CEA: Aereo Decision Not Helpful to Innovation

The Consumer Electronics Association was not happy with the decision, but found a silver lining in its support of fair use.

“We are disappointed that the Supreme Court today ruled against innovator Aereo," said CEA president Gary Shapiro, "but are pleased the Court said it favored future innovation and specifically referred to the Sony Betamax principles of fair use as a safety valve for new services and technologies. We especially appreciate Justice Scalia’s powerful dissent describing how innovation is often opposed by incumbents who make false, ‘the sky is falling’ predictions about the future."

Shapiro was concerned with the court's advice to those who wanted more clarity on the role of technological innovation.

“We have concerns that the Court, although welcoming innovation, also declared that ‘to the extent commercial actors…may be concerned with the relationship between the development and use of such technologies and the Copyright Act, they are of course free to seek action from Congress.’ We believe laws should be clear and favor innovation. Innovators should not have to get ambiguous laws changed to give consumers new products and services."

Some cable operators, who could have potentially replicated the play-without-pay, over-the-top model for carrying TV stations without paying escalating retrans fees, were not happy with the Supreme's decision.

“ACA is concerned because it appears that the Supreme Court’s Aereo ruling negatively affects the rights of small cable operators to utilize individual antenna-based delivery of broadcast services," said the American Cable Association. "Although the court attempts to preserve the ability of consumers to enjoy accessing a range of time-shifted programming in the convenient manner enabled by Aereo, the decision drew lines that are not clear as to what is acceptable and what is not and, as a result, will likely have a chilling effect on technology innovators. Although ACA is disappointed that bold, forward-thinking Aereo lost the direct infringement fight in this case, we are hopeful that the court has not slammed the door entirely on Aereo and other related pioneering technologies that enable online consumers to access freely available content.”

Analyst SNL Kagan saw it as a victory for investments in TV.

"Today's Aereo decision protects not only the tens of billions of dollars broadcast networks and TV station owners have invested in programming content," said research director Robin Flynn, "but also the transmission of that valuable sports and video content over the air for the foreseeable future.  It does not stifle multichannel operators' continued strategic imperative to deliver licensed video content to consumers over multiple devices at the time of consumers' choosing, with the goal of responding to how their subscribers prefer to watch video today. Innovation will no doubt continue in the video space."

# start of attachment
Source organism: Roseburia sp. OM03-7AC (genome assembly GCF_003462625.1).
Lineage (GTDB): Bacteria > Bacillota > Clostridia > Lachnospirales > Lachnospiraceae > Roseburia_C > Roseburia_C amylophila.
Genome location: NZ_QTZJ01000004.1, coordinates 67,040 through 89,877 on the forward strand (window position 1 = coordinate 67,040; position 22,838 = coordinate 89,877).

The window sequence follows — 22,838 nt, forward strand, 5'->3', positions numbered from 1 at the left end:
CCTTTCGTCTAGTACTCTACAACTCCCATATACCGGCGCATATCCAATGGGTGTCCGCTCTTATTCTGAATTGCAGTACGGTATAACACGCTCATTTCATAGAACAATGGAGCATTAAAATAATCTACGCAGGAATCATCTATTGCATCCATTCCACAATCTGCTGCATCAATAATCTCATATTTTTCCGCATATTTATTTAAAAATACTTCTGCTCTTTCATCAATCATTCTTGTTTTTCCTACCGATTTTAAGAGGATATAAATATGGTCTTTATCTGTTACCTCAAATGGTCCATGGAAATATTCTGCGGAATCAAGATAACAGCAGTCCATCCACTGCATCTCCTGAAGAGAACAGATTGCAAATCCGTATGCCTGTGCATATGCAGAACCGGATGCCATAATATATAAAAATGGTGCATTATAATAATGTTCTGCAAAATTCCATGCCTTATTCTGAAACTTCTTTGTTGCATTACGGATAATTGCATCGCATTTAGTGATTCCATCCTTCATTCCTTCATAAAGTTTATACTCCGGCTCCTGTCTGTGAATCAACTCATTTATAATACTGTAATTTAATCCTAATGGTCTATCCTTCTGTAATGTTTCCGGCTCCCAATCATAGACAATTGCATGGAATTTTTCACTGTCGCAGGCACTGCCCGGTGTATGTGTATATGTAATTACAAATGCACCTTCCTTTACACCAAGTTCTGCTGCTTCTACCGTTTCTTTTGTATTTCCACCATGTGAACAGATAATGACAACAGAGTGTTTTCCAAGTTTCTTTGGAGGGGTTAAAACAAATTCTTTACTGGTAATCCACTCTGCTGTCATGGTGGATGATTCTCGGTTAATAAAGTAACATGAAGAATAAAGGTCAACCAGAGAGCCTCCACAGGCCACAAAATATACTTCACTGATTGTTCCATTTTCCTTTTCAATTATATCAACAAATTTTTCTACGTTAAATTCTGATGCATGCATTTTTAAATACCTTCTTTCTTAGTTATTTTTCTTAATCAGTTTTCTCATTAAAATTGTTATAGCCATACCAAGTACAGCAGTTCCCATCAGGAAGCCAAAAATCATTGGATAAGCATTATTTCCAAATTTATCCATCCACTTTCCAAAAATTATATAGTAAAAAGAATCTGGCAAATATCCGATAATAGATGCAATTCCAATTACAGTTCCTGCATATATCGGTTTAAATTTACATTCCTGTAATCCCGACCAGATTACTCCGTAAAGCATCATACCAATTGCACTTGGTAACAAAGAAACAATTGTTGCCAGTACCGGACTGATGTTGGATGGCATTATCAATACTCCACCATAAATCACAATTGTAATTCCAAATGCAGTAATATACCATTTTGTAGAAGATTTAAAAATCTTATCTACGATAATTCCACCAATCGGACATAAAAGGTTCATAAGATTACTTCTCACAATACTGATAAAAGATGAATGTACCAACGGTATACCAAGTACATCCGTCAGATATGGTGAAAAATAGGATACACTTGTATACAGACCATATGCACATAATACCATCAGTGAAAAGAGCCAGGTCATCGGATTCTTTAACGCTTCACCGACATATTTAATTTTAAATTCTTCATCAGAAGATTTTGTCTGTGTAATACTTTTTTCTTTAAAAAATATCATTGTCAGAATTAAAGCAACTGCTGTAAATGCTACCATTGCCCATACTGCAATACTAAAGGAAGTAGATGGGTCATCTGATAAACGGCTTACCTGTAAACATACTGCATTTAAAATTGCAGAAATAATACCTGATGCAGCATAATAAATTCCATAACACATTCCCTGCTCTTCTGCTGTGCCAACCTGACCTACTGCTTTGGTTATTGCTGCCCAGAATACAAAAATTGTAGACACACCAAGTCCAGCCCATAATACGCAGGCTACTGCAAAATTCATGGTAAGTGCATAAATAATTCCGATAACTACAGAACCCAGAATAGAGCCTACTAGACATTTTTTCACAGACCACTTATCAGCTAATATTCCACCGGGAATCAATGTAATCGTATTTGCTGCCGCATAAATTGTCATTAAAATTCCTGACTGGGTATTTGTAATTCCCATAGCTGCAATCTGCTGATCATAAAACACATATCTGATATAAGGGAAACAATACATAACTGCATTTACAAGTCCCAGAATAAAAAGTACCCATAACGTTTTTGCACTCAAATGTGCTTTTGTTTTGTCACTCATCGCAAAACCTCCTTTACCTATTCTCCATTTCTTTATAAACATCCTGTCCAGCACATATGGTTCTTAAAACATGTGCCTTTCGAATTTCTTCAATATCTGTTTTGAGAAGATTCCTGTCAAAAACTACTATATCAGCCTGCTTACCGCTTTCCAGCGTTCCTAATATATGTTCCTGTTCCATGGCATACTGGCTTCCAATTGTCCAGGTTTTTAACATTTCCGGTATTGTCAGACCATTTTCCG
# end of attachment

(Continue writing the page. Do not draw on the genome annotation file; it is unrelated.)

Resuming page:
The court went out of its way to say that its decision should not necessarily jeopardize other new technologies—like cloud storage.

Albert Lai, CTO of media at video cloud company Brightcove, agreed. "Aereo tried to raise a red herring that a negative ruling would affect cloud computing but SCOTUS seems fairly clear in keeping those issues separate from the ruling in regards to public vs. private performances."

While broadcasters were understandably celebrating a big victory, Brian Wieser, senior research anaylyst with Pivot Research Group, suggested it was too early to start breaking out the champagne.

"[T]he ruling should not be conveyed as suggesting that broadcasters are out of the woods yet with respect to technology," he said in a client advisory. "We expect that new technologies will continue to come to market, and from the vantage point of today’s broadcasters, they will still need to develop the capacity to iterate and adapt without relying on Courts to solve disputes. Otherwise, broadcasters will generally face new and somewhat similar risks in the future as new technologies emerge."

Roy Gutterman, director of Syracuse University’s Tully Center For Free Speech, who attended the Aereo oral arguments, sees two options for Aereo: closing up shop or dealing with the broadcasters.

“The only way I can see this not putting Aereo out of business would be them coming to the table and negotiating paying licensing fees to the networks,” said Gutterman. Areo declined to comment on its future plans.

But striking down Aereo’s current business plan is not a negative for future content innovators, he says. “The opinion really goes to lengths to say that [the ruling] should not be construed to be applied to technologies not before the court at this point. If and when [different] intellectual property rights involving cloud technology comes to the court, the court will look at it with new eyes and apply the law to that set of facts.”

Ariana Romero contributed to this report.

John Eggerton

Contributing editor John Eggerton has been an editor and/or writer on media regulation, legislation and policy for over four decades, including covering the FCC, FTC, Congress, the major media trade associations, and the federal courts. In addition to Multichannel News and Broadcasting + Cable, his work has appeared in Radio World, TV Technology, TV Fax, This Week in Consumer Electronics, Variety and the Encyclopedia Britannica.